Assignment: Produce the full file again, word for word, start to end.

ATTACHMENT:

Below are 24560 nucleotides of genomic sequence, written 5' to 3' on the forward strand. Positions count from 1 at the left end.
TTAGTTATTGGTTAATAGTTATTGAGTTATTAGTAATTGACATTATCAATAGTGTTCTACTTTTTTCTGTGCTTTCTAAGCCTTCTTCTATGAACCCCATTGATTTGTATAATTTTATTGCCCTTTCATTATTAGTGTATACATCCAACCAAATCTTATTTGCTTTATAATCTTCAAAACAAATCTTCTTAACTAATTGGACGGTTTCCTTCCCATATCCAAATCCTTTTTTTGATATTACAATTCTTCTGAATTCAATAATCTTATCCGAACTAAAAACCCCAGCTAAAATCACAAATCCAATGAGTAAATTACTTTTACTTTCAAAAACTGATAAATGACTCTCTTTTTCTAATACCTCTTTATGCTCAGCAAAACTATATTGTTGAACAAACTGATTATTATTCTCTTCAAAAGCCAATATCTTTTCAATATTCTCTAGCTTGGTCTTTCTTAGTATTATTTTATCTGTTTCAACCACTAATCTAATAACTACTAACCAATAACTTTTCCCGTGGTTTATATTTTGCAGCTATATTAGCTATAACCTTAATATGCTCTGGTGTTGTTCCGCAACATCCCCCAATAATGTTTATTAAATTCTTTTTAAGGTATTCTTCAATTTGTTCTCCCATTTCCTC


Below are 24560 nucleotides of genomic sequence, written 5' to 3' on the forward strand. Positions count from 1 at the left end.
TTAGTTATTGGTTAATAGTTATTGAGTTATTAGTAATTGACATTATCAATAGTGTTCTACTTTTTTCTGTGCTTTCTAAGCCTTCTTCTATGAACCCCATTGATTTGTATAATTTTATTGCCCTTTCATTATTAGTGTATACATCCAACCAAATCTTATTTGCTTTATAATCTTCAAAACAAATCTTCTTAACTAATTGGACGGTTTCCTTCCCATATCCAAATCCTTTTTTTGATATTACAATTCTTCTGAATTCAATAATCTTATCCGAACTAAAAACCCCAGCTAAAATCACAAATCCAATGAGTAAATTACTTTTACTTTCAAAAACTGATAAATGACTCTCTTTTTCTAATACCTCTTTATGCTCAGCAAAACTATATTGTTGAACAAACTGATTATTATTCTCTTCAAAAGCCAATATCTTTTCAATATTCTCTAGCTTGGTCTTTCTTAGTATTATTTTATCTGTTTCAACCACTAATCTAATAACTACTAACCAATAACTTTTCCCGTGGTTTATATTTTGCAGCTATATTAGCTATAACCTTAATATGCTCTGGTGTTGTTCCGCAACATCCCCCAATAATGTTTATTAAATTCTTTTTAAGGTATTCTTCAATTTGTTCTCCCATTTCCTC